Dave Grohl made a guy cry Saturday night at the Voodoo Experience.
The Foo Fighters frontman singled out a fanboy pressed against the barricade down front. “The Kid,” as Grohl referred to him, appeared to be in his early 20s and wore a backwards baseball cap and a Foo Fighters sweatshirt.
Grohl locked eyes with him. “I’m gonna sing this song in your face right now, how about that?” Grohl said, inserting more colorful adjectives. “And when I’m singing it, I want you to sing it back into my face!”
The song was “My Hero.” By the first chorus, The Kid was wiping away tears. It was clear who his hero was.
The intimate bro-mance played out on the stage’s video screens for all to see, making for a moment much bigger than the parties involved. This was the power of properly administered rock music, of which Grohl is a staunch, unapologetic advocate.
The Foo Fighters closed out a chilly evening at Voodoo Fest. Temperatures weren’t as frigid as for Metallica’s Voodoo appearance in 2012, but it was still a good night to be a blanket vendor. Far less skin than usual was on display throughout the festival grounds, and an appropriate costume option was a member of a South Pole expedition.
The cold didn’t faze Vintage Trouble vocalist Ty Taylor, who evoked a young, even more animated James Brown at the South Course Stage. Taylor was a dervish, highlighting his soul/rhythm & blues band’s muscular, full-tilt blues ’n’ boogie with back bends and spins, and by jumping rope with his microphone cord.
“How many people want to go to church right now?” he exclaimed, as Nalle Colt’s wicked, snake-bit slide guitar ushered in the double-time gospel rave-up “Run, Baby, Run.” Taylor made his way through the audience and climbed atop the barricade surrounding the mixing board. “Get your hands up in the air!” he commanded, then leaped onto those outstretched arms and crowd-surfed back to the stage.
A final “Knock Me Out,” pumped up by a three-piece horn section and capped off by the whole band parading through the crowd, finished Vintage Trouble’s hot set on a cold night.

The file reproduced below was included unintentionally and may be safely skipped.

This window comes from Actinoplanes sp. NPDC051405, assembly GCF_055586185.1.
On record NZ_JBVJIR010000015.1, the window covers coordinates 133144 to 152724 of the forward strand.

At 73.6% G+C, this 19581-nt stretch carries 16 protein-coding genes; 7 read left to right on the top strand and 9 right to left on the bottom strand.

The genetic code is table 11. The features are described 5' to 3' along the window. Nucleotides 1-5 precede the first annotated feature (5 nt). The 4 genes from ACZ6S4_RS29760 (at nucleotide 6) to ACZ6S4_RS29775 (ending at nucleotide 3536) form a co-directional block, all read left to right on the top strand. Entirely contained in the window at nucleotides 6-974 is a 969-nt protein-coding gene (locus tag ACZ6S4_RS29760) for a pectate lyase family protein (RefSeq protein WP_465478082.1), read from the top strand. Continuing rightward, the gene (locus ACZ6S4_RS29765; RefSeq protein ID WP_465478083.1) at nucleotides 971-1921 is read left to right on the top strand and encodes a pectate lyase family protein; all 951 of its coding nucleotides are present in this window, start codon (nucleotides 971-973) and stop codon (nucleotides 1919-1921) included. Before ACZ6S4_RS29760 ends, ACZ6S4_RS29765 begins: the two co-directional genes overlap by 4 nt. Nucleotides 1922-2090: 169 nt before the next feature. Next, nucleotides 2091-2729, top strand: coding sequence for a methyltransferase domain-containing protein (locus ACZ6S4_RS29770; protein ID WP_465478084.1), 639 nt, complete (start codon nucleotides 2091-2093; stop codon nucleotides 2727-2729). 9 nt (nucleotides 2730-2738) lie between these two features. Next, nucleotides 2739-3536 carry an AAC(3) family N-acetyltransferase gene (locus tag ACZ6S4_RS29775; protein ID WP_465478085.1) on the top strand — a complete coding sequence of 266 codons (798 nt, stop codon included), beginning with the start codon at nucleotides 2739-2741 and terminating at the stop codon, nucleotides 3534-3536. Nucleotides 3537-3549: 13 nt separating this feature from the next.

The audience at the main Altar Stage for the Foo Fighters wasn’t as massive as for rapper Kendrick Lamar the night before; it also skewed considerably older. Such statistics align with the prevailing trend in popular music: Hip-hop and pop rule, and rock is in retreat.
But Grohl and company aren’t going down without a fight.
They announced themselves with “All My Life,” with Grohl’s wail even more scalded than usual. Following “Learn to Fly,” he promised that, given the scant 90 minutes the Foo Fighters had been allotted, he wouldn’t waste much time talking.
But Grohl being Grohl, he couldn’t help himself. The hyper-enthused singer’s chattiness accounts for a large part of the Foo Fighters’ collective personality. He comes across as a relentlessly upbeat dude/dad who is super-stoked to lead a rock band. He’s also self-aware enough to be funny.
Given Grohl’s verbal, and the band’s musical, asides, they managed only 13 songs Saturday, roughly half the average on their current tour. But they made those 13 count.
Near the end of a furious “The Pretender,” Grohl gave a shout-out to recently deceased New Orleans rock ’n’ roll legend Fats Domino. He and Chris Shiflett then exchanged bluesy guitar licks that were more Chuck Berry than Fats Domino.
They rocked “The Sky Is a Neighborhood,” from their new studio album “Concrete and Gold,” the bombs-away refrain of “Walk” and the taut “Rope.” Grohl engaged drummer and wing man Taylor Hawkins in a guitar/drums back-and-forth. Hawkins, once prone to simply bash away, constructed a series of drum fills worthy of a stadium-sized rock band, one that is simultaneously classic and modern.
After teasing a bit of “Stairway to Heaven” — when keyboardist Rami Jaffee started to synthesize the song’s recorders, Grohl cut him off — they launched a furious “Monkey Wrench.”
Grohl reminisced sweetly about the week the band spent at Preservation Hall in 2014 during the making of the “Sonic Highways” album and documentary.
“When I went home, I was bummed,” he said. “As a musician, there’s no other place in the world that celebrates music like this place. Name one other city where it's OK for a band to march down the street with 700 people drinking. You’re lucky that you get to live here.”
With that, he rendered most of “Times Like These” alone with his guitar before his bandmates finally jumped in. An epic “Best of You” demonstrated yet again how thoroughly they’ve mastered swing-for-the-fences, anthemic guitar rock.
Classic rock covers are staples of Foo Fighters sets, even this truncated one. For Queen’s “Under Pressure,” Hawkins stepped out front to sing, turning the drums over to a worthy substitute: Rufus Taylor, son of Queen drummer Roger Taylor.
They did “Under Pressure” justice, though some fans likely would have preferred another Foo Fighters song instead. As it turned out, the band had time for just one more. A soaring “Everlong” concluded exactly at Voodoo’s 11 p.m. curfew, sending folks off in search of warmth, with their ears ringing.